Swiss go for gold
by Andy POTTS|25 MAY 2024
Swiss goalie Leonardo Genoni makes a save to deny Canada's Dylan Cozens as Switzerland defeats Canada in a shoot-out in the 2024 World Championship semi-final.
Switzerland remains on course for a first ever IIHF World Championship gold medal after a nerve-jangling victory over Canada in Saturday's World Championship semi-final in Prague.

Sven Andrighetto's shoot-out decider, coupled with Leonardo Genoni's save to deny Dylan Cozens, edged the win. It was a repeat of the 2018 semi-final, with the teams tying 2-2 in regulation. Canada rallied from 0-2 to tie the game on a late John Tavares goal and take its championship defence into the extras. But the Swiss held on and clinched the shoot-out to advance.

Genoni was the Swiss star, stopping 42 shots through 70 minutes. Although his team dominated the first period, he found himself under increasing pressure as Canada battled back.

And gamewinner Andrighetto paid tribute to the man between the pipes: “He’s been outstanding all tournament. He steps up in big game moments, keeps us in the game, gives us the saves we need.”

For Canada, the fightback fell just short. Captain John Tavares, whose late goal tied it up in regulation, said: “That’s as close as it gets. It’s still hard to believe really.  A lot of credit to the guys for sticking with it, battling back. 

“It comes down to that circumstance and unfortunately we didn’t come out on top.”

Switzerland took the game to Canada from the start. The group stage meeting suggested that there was little for Patrick Fischer’s team to fear if it could stay out of the box. Moreover, everyone knew that the Swiss power play had the potential to cause trouble.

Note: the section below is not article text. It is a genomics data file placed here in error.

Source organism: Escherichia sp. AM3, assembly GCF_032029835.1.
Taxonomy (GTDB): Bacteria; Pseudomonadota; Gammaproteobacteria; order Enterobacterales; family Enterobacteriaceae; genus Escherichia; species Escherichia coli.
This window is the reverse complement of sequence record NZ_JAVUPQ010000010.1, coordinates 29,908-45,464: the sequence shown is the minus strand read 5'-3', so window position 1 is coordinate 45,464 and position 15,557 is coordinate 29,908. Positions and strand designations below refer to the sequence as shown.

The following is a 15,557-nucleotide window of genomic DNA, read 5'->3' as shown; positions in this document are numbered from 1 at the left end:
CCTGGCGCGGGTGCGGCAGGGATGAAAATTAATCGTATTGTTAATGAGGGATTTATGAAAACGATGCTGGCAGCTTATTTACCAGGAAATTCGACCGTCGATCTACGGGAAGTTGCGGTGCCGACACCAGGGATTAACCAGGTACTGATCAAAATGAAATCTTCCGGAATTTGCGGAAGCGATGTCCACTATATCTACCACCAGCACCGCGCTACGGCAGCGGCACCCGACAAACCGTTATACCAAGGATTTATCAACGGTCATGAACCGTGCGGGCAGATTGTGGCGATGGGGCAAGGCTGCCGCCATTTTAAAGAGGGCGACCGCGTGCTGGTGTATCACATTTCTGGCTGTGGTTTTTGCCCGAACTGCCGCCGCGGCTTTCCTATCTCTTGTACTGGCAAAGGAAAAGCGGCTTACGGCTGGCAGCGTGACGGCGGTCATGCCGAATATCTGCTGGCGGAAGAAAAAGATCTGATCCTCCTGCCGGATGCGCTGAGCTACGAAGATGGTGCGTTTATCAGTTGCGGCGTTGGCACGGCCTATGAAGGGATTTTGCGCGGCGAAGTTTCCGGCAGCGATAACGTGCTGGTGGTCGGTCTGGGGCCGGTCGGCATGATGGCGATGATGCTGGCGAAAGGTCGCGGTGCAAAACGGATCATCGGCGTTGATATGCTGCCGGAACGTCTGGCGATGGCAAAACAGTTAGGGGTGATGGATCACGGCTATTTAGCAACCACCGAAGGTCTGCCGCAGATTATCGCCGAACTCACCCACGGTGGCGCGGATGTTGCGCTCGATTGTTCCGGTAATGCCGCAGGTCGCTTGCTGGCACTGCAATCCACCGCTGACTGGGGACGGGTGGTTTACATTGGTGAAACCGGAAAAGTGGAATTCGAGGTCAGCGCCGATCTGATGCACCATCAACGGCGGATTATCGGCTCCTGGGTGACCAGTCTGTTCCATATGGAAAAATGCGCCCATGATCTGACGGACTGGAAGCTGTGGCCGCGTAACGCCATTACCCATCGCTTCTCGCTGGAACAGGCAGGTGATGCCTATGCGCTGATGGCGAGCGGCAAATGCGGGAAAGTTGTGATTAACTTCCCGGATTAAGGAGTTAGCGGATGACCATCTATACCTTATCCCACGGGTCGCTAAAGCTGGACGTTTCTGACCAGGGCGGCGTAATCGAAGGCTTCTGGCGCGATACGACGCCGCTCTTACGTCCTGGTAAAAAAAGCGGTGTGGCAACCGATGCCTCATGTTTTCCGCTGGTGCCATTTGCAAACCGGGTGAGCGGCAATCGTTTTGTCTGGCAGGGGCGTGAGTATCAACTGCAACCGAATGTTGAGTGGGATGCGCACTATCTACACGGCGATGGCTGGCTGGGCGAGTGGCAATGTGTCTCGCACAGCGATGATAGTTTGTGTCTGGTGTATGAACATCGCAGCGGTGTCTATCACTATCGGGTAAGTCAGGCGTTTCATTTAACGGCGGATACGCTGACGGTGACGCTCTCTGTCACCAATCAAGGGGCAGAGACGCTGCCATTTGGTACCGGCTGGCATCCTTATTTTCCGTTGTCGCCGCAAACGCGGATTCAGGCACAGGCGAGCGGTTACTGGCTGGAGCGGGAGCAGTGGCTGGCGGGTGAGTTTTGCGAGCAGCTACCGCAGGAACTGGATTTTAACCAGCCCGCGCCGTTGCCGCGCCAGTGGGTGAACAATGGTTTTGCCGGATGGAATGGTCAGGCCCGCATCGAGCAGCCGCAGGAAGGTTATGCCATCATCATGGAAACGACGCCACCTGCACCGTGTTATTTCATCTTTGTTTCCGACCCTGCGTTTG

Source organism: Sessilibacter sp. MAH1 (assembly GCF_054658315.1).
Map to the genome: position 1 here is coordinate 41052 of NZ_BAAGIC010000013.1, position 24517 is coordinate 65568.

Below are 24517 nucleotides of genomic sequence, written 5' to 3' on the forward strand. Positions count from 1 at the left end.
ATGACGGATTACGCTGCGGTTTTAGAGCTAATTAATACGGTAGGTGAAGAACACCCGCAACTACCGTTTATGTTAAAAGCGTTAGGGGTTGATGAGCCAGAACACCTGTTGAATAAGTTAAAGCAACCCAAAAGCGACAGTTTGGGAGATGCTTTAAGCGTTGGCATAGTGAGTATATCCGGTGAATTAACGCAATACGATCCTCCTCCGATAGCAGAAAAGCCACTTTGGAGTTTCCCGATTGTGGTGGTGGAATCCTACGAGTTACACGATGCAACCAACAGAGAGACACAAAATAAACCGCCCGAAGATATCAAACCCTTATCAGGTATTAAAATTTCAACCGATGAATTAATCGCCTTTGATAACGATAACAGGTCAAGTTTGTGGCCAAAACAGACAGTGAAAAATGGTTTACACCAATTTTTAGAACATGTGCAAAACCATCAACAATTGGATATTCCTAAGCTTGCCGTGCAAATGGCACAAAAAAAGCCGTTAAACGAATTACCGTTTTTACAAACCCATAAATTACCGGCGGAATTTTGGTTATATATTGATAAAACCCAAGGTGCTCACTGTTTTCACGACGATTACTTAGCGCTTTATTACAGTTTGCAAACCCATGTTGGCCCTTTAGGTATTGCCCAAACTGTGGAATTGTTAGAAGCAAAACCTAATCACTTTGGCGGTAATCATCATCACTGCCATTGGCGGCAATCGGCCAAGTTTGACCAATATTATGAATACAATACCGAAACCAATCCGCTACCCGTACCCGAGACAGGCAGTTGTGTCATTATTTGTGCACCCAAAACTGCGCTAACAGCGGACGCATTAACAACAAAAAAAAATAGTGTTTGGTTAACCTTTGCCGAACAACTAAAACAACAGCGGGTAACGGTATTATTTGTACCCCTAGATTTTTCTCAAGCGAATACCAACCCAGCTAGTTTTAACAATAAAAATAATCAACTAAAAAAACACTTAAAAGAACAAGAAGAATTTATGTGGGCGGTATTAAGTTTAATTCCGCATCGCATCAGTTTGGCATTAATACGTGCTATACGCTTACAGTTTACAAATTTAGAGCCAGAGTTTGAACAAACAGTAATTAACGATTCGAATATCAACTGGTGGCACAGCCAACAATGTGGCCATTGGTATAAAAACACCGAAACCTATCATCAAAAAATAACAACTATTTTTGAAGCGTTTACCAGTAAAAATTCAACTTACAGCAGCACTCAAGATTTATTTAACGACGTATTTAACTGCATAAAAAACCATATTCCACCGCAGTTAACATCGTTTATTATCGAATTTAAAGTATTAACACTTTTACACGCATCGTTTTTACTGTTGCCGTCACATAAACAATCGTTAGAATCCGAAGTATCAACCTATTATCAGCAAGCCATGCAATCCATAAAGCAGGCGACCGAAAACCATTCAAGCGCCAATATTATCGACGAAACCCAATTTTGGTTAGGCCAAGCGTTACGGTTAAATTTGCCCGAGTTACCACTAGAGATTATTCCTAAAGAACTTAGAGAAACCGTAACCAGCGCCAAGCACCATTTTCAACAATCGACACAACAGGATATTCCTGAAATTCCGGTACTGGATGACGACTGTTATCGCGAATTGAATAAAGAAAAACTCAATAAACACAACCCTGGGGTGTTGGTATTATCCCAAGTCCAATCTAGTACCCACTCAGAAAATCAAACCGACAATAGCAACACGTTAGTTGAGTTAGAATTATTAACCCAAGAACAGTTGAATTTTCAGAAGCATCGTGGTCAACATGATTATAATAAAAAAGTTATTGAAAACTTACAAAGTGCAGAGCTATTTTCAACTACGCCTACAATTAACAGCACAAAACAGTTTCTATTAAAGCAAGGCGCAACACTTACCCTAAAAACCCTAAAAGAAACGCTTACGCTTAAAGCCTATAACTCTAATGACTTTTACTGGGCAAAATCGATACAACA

And that was exactly how it played out. After dominating much of the play, Switzerland grabbed two power play goals in two minutes late in the frame to open a 2-0 lead. Oddly, the PP was not entirely convincing, with Canada’s Brandon Tanev forcing a big save from Leonardo Genoni.

But when play went down the ice, Kevin Fiala exchanged passes with Romain Loeffel before slamming a one-timer over Joel Binnington’s shoulder. That made it seven goals in seven games for Fiala.

Fiala turned provider on the next power play, teeing up Roman Josi for a thunderous point shot that Nino Niederreiter tipped past Binnington to double the lead. Switzerland moved to 12 power play goals for the tournament, matching Canada’s PP tally in its imperious 2015 campaign here in Czechia. It also represents a 50% increase on last year’s tournament leading eight power play tallies from the Czechs.

“Our power play was good in the first,” Josi added “I thought we played well in the second but they scored one and after that we sat back a bit. But it’s Team Canada, they’ve got some great weapons. A great offence. 

“We just defended really hard and Leo made some really great saves. We wanted to play more offence when we had the lead but it’s not easy against guys like that.”

A successful kill gave Canada a boost early in the second, and soon the roles were reversed when Jonas Siegenthaler sat for cross-checking. In the group game, all three Canadian goals came on the power play and penalty killing has not been a Swiss strength this year. The extra man could not generate a goal but did start to move play to the other end of the ice.